The use of biometrics and e-identification is growing as financial services firms see the benefits of these technologies for client onboarding, security, and anti-fraud measures. Such use is far from universal but could see greater adoption on the back of the Financial Action Task Force’s (FATF) digital ID guidance, which is still in draft form.
Banks, particularly retail ones, have started using facial recognition technology as part of the onboarding process in cases where customers are deemed to be low risk. This risk-based approach to know-your-customer (KYC) is not yet permissible in all jurisdictions, however. “Firms are taking a risk-based approach to onboarding customers — that is what a number of countries across the globe are legislating for,” says Rachel Woolley, global anti-money laundering (AML) manager at Fenergo in Dublin. “Still there are some jurisdictions taking the one-by-one approach — go into the branch with your proof of address and your ID document. What we’re starting to see is a shift away from that a little bit where firms have more flexibility in assessing risks and identifying what processes to use to determine whether a potential customer is who they say they are.”
In Europe, challenger banks such as Monzo, N26, Revolut, Atom, Starling, and Monese all use facial recognition for mobile-client onboarding. This process usually entails uploading photo identification through an app along with a selfie or video for comparison. Most banks opt for videos as a “liveness test”, because they want to confirm the applicant is a human, not another image.
“For KYC/AML purposes the main thing is to identify the person,” Woolley explains. “When onboarding, banks can confirm identity of the individual through a liveness test again the passport or ID being provided. When you’re conducting the liveness test — biometric data vs. static data — then you are truly comparing information it makes sense to compare.”
Woolley sees the use of biometrics in KYC/AML starting to develop rapidly, particularly among inherently low-risk clients. “If it’s done in a responsible way to support processes rather than overtake them, the right technology at the right time can alleviate pressure on human resources,” she says.
Security & Anti-Fraud Benefits
Starling, a mobile-only challenger bank based in the U.K., uses fingerprints and facial recognition as an antifraud measure when customers log onto their mobile banking apps or make mobile payments. Voice recognition technology also is used by some financial institutions as a telephone banking security measure.
Incumbent banks such as Royal Bank of Scotland (RBS) and Barclays have also added some biometrics as well. RBS, for example, is trying out a biometric credit card that uses thumbprint technology. Barclays, meanwhile, has teamed with Hitachi to launch the Barclays Biometric Reader which uses infra-red technology to identify a user by scanning their unique finger vein patterns. It is said to be more secure than a fingerprint and removes the need to remember PINs or passwords, helping to eliminate the risk of PIN capture, identity fraud, or sharing of account details. The new reader will be available for corporate and business banking clients who use Barclays.Net and iPortal digital channels in early 2020.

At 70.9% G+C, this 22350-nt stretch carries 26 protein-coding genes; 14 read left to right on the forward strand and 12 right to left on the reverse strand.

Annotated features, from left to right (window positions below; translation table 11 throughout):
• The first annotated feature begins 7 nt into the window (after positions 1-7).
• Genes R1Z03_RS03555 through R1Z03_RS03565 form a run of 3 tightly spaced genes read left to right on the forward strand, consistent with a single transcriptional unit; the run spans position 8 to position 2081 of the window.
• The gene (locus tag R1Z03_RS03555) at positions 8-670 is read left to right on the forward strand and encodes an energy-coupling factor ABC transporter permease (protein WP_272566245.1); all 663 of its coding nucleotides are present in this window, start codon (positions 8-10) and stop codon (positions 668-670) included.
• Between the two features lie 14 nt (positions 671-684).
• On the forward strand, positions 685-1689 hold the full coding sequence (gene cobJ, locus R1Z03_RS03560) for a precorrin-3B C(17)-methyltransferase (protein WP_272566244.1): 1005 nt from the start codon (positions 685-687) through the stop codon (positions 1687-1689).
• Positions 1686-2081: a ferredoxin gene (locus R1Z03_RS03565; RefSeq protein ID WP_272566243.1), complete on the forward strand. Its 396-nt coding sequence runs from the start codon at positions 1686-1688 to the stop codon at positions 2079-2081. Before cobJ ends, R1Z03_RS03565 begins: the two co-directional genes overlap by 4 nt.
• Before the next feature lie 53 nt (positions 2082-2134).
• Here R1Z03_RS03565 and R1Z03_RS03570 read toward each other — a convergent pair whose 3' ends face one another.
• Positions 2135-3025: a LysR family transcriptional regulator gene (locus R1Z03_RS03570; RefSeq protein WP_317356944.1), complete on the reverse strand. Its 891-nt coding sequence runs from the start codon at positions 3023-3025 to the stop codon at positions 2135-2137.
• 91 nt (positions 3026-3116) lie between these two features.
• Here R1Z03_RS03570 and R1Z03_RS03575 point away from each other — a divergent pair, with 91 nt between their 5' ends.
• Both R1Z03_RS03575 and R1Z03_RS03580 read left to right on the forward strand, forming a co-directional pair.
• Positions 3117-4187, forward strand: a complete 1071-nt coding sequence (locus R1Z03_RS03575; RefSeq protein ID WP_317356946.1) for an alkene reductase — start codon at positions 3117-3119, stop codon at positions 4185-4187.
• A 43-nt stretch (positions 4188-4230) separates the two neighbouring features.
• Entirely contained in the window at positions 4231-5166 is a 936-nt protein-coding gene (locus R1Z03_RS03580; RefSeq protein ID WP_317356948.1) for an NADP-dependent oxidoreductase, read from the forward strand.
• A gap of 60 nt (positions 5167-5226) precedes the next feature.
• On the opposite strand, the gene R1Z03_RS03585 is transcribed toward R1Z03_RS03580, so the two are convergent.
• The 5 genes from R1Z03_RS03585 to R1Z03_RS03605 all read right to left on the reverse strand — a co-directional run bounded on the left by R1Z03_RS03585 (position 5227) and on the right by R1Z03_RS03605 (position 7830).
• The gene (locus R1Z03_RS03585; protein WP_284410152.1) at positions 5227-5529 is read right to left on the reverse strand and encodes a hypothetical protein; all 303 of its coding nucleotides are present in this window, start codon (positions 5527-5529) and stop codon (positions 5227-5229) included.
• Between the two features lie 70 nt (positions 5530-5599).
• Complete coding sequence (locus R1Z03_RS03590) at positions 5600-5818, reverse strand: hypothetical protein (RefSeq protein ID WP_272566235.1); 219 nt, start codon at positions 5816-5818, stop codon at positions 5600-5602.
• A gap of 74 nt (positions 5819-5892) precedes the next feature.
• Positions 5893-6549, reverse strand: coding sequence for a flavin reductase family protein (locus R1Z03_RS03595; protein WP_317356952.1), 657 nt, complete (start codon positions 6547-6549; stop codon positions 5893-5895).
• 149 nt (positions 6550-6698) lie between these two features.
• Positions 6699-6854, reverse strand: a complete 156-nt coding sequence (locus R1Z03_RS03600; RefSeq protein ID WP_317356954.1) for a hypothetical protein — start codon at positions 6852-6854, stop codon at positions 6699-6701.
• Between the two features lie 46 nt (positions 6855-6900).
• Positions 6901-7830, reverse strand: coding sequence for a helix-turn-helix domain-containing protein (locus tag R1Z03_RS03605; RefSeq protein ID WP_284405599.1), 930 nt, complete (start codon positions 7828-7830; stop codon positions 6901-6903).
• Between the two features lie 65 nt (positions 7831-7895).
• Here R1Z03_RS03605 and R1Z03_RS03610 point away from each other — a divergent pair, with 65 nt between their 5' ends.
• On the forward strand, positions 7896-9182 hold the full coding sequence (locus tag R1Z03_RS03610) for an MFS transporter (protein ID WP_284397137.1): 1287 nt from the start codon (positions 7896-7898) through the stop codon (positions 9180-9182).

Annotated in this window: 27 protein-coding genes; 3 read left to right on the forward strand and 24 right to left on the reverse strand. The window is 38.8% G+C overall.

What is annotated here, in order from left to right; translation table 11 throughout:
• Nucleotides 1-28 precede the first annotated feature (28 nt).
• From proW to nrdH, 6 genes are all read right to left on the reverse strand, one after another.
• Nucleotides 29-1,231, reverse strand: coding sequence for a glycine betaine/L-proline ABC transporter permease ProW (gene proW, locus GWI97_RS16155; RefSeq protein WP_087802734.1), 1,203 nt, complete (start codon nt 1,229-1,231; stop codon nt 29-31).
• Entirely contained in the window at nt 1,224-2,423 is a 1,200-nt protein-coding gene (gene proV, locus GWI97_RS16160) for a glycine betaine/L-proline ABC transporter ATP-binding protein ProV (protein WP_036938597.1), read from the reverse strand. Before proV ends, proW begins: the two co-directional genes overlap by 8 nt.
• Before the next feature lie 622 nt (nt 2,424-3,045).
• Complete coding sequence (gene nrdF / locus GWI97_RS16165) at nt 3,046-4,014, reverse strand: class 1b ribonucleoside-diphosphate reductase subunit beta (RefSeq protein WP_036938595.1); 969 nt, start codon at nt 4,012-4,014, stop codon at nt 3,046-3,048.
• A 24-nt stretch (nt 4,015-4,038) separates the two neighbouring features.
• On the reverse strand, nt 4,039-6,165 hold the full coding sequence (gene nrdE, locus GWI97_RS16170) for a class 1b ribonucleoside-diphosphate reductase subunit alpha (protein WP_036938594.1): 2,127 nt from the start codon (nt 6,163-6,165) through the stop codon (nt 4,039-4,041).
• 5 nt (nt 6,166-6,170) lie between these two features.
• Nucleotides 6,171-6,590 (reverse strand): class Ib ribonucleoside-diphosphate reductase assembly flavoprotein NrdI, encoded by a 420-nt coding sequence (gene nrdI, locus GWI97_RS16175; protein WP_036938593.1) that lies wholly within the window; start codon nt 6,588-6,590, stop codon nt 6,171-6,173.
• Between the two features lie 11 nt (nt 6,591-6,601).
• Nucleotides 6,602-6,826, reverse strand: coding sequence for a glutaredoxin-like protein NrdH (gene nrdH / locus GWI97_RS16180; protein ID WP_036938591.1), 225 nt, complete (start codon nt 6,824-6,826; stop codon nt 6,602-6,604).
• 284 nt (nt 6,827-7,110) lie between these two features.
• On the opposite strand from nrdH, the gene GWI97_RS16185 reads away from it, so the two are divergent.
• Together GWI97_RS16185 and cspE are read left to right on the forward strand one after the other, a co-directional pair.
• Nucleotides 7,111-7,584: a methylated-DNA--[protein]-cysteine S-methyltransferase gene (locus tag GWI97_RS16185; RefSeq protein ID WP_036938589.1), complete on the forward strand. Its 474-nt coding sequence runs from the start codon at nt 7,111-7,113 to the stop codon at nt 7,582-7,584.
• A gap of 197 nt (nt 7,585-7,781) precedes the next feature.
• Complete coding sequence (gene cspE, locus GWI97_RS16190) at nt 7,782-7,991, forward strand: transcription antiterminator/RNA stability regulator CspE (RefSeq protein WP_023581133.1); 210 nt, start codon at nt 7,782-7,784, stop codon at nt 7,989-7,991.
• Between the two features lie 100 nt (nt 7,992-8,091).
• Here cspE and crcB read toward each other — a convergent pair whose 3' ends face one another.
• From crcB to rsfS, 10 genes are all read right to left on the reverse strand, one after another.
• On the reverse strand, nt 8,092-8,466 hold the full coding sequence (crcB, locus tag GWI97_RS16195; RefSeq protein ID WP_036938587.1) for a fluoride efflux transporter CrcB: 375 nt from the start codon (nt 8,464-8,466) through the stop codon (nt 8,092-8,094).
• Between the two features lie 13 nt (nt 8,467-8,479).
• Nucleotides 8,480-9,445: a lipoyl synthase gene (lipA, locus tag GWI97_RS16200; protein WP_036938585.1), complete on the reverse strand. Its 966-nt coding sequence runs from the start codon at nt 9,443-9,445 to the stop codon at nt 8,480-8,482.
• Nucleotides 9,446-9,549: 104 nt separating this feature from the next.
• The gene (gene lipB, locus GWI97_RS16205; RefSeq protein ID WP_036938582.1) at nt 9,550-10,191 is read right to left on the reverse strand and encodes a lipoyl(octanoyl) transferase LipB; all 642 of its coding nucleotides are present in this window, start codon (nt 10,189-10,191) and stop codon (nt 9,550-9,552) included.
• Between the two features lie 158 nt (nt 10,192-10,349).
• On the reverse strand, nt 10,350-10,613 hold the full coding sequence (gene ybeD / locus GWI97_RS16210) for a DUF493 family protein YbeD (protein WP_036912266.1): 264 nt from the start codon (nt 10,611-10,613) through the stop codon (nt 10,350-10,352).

In the crypto and digital currency world, security is vital. Hoyos Integrity‘s digital currency wallet uses fingerprints and facial recognition to prove identity and as a security measure. “When you generate your wallet, you need to biometrically identify yourself,” says Hector Hoyos, chief executive at Hoyos. “If you are tied to a financial institution, we get your drivers’ license or your passport and then do face-matching against them — then we grab your fingerprints.”
Hoyos adds that every single time there is a transaction in that wallet biometric authentication is required. “That’s how we know it’s you and that is also checked against your GPS coordinates and recorded,” he says, adding that U.S. regulators are interested in biometric technology for its AML/KYC, anti-fraud benefits, and customer asset protection.
FATF Guidance Boost
More jurisdictions could allow biometrics for customer onboarding once they consider FATF’s new guidance on digital identity. FATF says digital payments are growing at an estimated 12.7% annually, and are forecast to reach 726 billion transactions annually by 2020.
By 2022, an estimated 60% of world GDP will be digitalized. “For the FATF, the growth in digital financial transactions requires a better understanding of how individuals are being identified and verified in the world of digital financial services. Digital identity (ID) technologies are evolving rapidly, giving rise to a variety of digital ID systems. This guidance is intended to assist governments, regulated entities and other relevant stakeholders [to] determine how digital ID systems can be used to conduct certain elements of customer due diligence (CDD) under FATF Recommendation 10,” the draft guidance states.
FATF also notes how a risk-based approach and the use of robust systems may present a standard, possibly an even lower-risk KYC option. The draft also discusses some of the benefits that a digital ID system may present, including supporting financial inclusion.